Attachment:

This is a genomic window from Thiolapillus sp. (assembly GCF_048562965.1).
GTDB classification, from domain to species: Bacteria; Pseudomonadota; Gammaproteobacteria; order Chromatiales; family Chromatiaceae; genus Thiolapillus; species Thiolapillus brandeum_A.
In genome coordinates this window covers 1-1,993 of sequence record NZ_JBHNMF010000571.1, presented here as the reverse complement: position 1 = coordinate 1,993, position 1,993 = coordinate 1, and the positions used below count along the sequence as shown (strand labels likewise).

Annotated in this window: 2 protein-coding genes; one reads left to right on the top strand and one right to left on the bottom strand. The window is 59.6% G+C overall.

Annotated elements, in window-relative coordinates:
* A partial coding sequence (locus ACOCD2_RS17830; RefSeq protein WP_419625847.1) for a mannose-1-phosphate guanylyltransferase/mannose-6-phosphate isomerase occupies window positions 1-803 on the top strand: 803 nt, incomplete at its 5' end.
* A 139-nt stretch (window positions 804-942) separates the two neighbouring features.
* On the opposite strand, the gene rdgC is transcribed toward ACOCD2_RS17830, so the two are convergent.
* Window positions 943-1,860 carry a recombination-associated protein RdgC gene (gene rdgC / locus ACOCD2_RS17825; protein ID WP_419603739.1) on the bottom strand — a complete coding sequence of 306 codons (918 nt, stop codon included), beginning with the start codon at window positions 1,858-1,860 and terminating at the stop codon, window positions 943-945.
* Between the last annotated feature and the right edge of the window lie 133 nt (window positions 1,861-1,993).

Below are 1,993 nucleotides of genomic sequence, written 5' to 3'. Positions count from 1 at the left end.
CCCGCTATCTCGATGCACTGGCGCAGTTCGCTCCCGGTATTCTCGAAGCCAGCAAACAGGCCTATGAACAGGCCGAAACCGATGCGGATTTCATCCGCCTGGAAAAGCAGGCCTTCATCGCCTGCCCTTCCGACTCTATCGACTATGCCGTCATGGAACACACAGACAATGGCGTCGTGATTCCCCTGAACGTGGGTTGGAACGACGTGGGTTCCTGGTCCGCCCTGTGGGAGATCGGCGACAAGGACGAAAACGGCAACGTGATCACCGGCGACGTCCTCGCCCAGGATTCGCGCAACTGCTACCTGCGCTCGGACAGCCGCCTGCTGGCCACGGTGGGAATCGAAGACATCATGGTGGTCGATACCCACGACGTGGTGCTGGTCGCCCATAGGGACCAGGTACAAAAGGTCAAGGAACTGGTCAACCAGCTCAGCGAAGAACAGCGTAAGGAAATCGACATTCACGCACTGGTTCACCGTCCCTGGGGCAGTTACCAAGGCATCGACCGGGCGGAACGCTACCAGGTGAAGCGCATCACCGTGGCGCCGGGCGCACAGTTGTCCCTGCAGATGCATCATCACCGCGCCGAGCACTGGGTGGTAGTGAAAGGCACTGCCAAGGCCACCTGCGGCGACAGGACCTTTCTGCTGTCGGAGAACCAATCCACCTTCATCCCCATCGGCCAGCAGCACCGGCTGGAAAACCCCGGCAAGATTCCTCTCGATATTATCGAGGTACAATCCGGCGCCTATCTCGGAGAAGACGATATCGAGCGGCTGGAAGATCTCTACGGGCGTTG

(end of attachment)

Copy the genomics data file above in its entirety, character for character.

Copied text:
This is a genomic window from Thiolapillus sp. (assembly GCF_048562965.1).
GTDB classification, from domain to species: Bacteria; Pseudomonadota; Gammaproteobacteria; order Chromatiales; family Chromatiaceae; genus Thiolapillus; species Thiolapillus brandeum_A.
In genome coordinates this window covers 1-1,993 of sequence record NZ_JBHNMF010000571.1, presented here as the reverse complement: position 1 = coordinate 1,993, position 1,993 = coordinate 1, and the positions used below count along the sequence as shown (strand labels likewise).

Annotated in this window: 2 protein-coding genes; one reads left to right on the top strand and one right to left on the bottom strand. The window is 59.6% G+C overall.

Annotated elements, in window-relative coordinates:
* A partial coding sequence (locus ACOCD2_RS17830; RefSeq protein WP_419625847.1) for a mannose-1-phosphate guanylyltransferase/mannose-6-phosphate isomerase occupies window positions 1-803 on the top strand: 803 nt, incomplete at its 5' end.
* A 139-nt stretch (window positions 804-942) separates the two neighbouring features.
* On the opposite strand, the gene rdgC is transcribed toward ACOCD2_RS17830, so the two are convergent.
* Window positions 943-1,860 carry a recombination-associated protein RdgC gene (gene rdgC / locus ACOCD2_RS17825; protein ID WP_419603739.1) on the bottom strand — a complete coding sequence of 306 codons (918 nt, stop codon included), beginning with the start codon at window positions 1,858-1,860 and terminating at the stop codon, window positions 943-945.
* Between the last annotated feature and the right edge of the window lie 133 nt (window positions 1,861-1,993).

Below are 1,993 nucleotides of genomic sequence, written 5' to 3'. Positions count from 1 at the left end.
CCCGCTATCTCGATGCACTGGCGCAGTTCGCTCCCGGTATTCTCGAAGCCAGCAAACAGGCCTATGAACAGGCCGAAACCGATGCGGATTTCATCCGCCTGGAAAAGCAGGCCTTCATCGCCTGCCCTTCCGACTCTATCGACTATGCCGTCATGGAACACACAGACAATGGCGTCGTGATTCCCCTGAACGTGGGTTGGAACGACGTGGGTTCCTGGTCCGCCCTGTGGGAGATCGGCGACAAGGACGAAAACGGCAACGTGATCACCGGCGACGTCCTCGCCCAGGATTCGCGCAACTGCTACCTGCGCTCGGACAGCCGCCTGCTGGCCACGGTGGGAATCGAAGACATCATGGTGGTCGATACCCACGACGTGGTGCTGGTCGCCCATAGGGACCAGGTACAAAAGGTCAAGGAACTGGTCAACCAGCTCAGCGAAGAACAGCGTAAGGAAATCGACATTCACGCACTGGTTCACCGTCCCTGGGGCAGTTACCAAGGCATCGACCGGGCGGAACGCTACCAGGTGAAGCGCATCACCGTGGCGCCGGGCGCACAGTTGTCCCTGCAGATGCATCATCACCGCGCCGAGCACTGGGTGGTAGTGAAAGGCACTGCCAAGGCCACCTGCGGCGACAGGACCTTTCTGCTGTCGGAGAACCAATCCACCTTCATCCCCATCGGCCAGCAGCACCGGCTGGAAAACCCCGGCAAGATTCCTCTCGATATTATCGAGGTACAATCCGGCGCCTATCTCGGAGAAGACGATATCGAGCGGCTGGAAGATCTCTACGGGCGTTG